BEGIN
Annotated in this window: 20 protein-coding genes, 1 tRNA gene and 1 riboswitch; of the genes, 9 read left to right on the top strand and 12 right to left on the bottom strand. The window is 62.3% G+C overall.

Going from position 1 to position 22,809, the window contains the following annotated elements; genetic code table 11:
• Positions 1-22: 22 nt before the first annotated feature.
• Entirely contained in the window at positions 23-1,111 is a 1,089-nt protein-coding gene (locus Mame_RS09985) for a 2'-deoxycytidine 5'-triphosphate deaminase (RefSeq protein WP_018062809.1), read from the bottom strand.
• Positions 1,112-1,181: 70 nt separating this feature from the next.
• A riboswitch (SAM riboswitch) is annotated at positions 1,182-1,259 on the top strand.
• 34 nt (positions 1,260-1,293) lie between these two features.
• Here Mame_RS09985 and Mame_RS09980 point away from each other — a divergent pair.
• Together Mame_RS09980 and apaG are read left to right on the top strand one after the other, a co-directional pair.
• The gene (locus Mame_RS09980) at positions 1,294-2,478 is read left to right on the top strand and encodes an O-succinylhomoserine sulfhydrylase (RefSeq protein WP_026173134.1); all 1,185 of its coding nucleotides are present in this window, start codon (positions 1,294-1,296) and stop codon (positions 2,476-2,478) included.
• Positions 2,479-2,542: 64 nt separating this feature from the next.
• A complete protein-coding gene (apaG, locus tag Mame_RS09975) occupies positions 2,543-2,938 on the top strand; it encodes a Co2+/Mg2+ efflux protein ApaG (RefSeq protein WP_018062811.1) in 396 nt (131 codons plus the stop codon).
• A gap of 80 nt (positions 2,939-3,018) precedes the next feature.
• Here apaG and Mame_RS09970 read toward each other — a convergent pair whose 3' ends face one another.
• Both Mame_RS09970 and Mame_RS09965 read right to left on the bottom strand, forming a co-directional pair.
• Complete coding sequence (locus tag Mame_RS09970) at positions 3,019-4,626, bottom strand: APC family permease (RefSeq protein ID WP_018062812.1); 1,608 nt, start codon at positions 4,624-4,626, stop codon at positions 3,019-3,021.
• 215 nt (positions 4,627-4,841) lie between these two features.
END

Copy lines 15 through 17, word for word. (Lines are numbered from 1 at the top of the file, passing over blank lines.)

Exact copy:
• Both Mame_RS09970 and Mame_RS09965 read right to left on the bottom strand, forming a co-directional pair.
• Complete coding sequence (locus tag Mame_RS09970) at positions 3,019-4,626, bottom strand: APC family permease (RefSeq protein ID WP_018062812.1); 1,608 nt, start codon at positions 4,624-4,626, stop codon at positions 3,019-3,021.
• 215 nt (positions 4,627-4,841) lie between these two features.